Oh, and to address one final point: If the railgun was laid fairly flat along the moon's surface, the energy transfer would be to the moon's rotational, not orbital velocity. I seriously doubt this would be a problem given the magnitudes we're talking, but if it was, just build another facing the opposite direction and alternate shots.

My response to Azure's response to my...oh, never mind. ;-)

I think the root of our semisquabble is that I in no way intend to try to hit small, precise or mobile targets. :-) I'm operating under the assumption that tracking a moving target would require inordinately capable sensors and commlinks. In addition, in order to minimize travel time on the shot, the amount of energy you'd have to put into the projectile would mean that achieving zero or even minimal collateral damage would be well-nigh impossible.

I'd also think that while stealthing the orbital railgun is workable, there's one problem. It's gonna generate one enormously fscking huge electromagnetic pulse when it fires. That's how it works.

Finally, since I'm not trying to hit moving targets, but level large immobile ones like, say, Cleveland, I can use minimal energy and just let the gravity well do my work. Unless someone's figured out how to move Cleveland out of the way, I'm probably okay. I *am* more vulnerable to interception; however, if I am using a lower shot energy and moving slowly, I can minimize any course correction burn intensity as well as have a better shot at avoiding detection of the initial shot. For a highly dramatized example, see Robert A. Heinlein's The Moon is a Harsh Mistress.

Whew. Okay. We both win. :-) :-0

Woohoo! booger, here's my response:

If you have a projectile that's dense enough and moving fast enough, you won't have to worry about the atmosphere. Especially if your goal is city-sized destruction. An airburst is actually a better goal, where all it has to do is get down to like 50,000 feet if the impact energy is above, say, 10 megatons.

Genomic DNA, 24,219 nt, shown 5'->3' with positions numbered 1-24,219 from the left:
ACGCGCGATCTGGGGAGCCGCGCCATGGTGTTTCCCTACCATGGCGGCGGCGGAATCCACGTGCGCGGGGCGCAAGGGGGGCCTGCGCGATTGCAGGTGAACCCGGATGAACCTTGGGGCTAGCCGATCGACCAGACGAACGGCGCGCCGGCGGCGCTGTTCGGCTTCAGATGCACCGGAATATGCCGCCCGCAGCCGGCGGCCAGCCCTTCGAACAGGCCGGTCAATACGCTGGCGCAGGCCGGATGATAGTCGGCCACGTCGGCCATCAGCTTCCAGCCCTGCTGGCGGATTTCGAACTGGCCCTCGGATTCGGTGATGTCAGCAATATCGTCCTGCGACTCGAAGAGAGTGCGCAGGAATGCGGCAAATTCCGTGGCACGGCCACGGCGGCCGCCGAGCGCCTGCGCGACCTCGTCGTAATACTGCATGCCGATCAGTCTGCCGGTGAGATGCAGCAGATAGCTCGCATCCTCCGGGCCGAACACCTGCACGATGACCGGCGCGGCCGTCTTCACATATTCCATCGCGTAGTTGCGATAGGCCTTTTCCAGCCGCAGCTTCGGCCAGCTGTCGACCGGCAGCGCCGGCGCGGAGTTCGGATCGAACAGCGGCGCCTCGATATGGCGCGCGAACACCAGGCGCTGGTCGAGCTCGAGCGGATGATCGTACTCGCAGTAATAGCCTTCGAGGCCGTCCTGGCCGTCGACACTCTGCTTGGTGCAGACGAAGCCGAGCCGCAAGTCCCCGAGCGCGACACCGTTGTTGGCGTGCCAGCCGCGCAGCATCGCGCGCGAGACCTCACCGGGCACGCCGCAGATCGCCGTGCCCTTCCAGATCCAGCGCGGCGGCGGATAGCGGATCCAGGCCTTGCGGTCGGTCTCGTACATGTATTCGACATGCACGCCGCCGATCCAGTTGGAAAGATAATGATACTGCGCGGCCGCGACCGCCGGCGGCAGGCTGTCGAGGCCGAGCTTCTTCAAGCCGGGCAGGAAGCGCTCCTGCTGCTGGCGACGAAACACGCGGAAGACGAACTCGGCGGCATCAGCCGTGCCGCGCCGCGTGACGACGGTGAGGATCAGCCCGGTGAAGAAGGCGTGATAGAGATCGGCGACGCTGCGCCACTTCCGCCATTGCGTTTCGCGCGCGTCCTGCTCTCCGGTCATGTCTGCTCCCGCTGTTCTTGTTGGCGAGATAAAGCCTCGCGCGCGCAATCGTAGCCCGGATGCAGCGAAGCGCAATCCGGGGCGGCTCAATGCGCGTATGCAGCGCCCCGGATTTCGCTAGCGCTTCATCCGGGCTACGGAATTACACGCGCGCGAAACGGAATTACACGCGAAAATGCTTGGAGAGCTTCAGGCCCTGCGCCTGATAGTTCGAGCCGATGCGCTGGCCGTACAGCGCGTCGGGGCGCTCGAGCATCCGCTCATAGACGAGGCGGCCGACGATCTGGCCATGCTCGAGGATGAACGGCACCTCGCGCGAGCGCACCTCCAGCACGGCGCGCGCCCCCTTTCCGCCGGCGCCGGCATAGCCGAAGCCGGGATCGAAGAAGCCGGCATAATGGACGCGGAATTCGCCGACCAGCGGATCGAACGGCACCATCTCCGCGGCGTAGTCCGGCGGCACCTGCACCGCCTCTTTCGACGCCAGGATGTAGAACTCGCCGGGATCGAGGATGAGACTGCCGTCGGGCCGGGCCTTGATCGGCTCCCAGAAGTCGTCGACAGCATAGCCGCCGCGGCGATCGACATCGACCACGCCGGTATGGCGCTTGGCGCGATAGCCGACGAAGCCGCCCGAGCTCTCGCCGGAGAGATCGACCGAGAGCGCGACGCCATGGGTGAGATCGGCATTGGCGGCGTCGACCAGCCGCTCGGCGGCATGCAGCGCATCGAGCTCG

Now, if you're trying to destroy smaller targets, you're in even better shape...a really dense, heat-resistant small projectile (like, say, a tungsten or depleted uranium or osmium rod) can be launched at pretty high speed (or from really far out, but the math and response time get freaky). The havoc wreaked on a modern tank by another tank comes from a small penetrator of several kilos mass hitting the tank at between 1,000 and 2,500 m/sec. If you made a projectile that had an osmium sheath with a softer material under an ablative or frangible endcap, it would balloon out on impact with a hard object (you could tune that) and transfer all of its energy quickly. Tank rounds have been designed to do that. These rounds have no trouble dealing with atmospheric friction at those speeds for a couple of miles of STP; although the duration would be longer from orbit down, I bet it wouldn't be a big issue. Heck, if pieces of Skylab can hit the ground, made mostly of aircraft aluminum...:-)

Kuraijo: Not quite right. Terminal velocity assumes that the object is being acted on by gravity and air resistance as it accelerates, causing it to reach a plateau. While this would be true, if the projectile is accelerated outside the atmosphere to a high enough velocity, there won't be nearly enough atmospheric travel for it to slow down to anywhere near terminal velocity.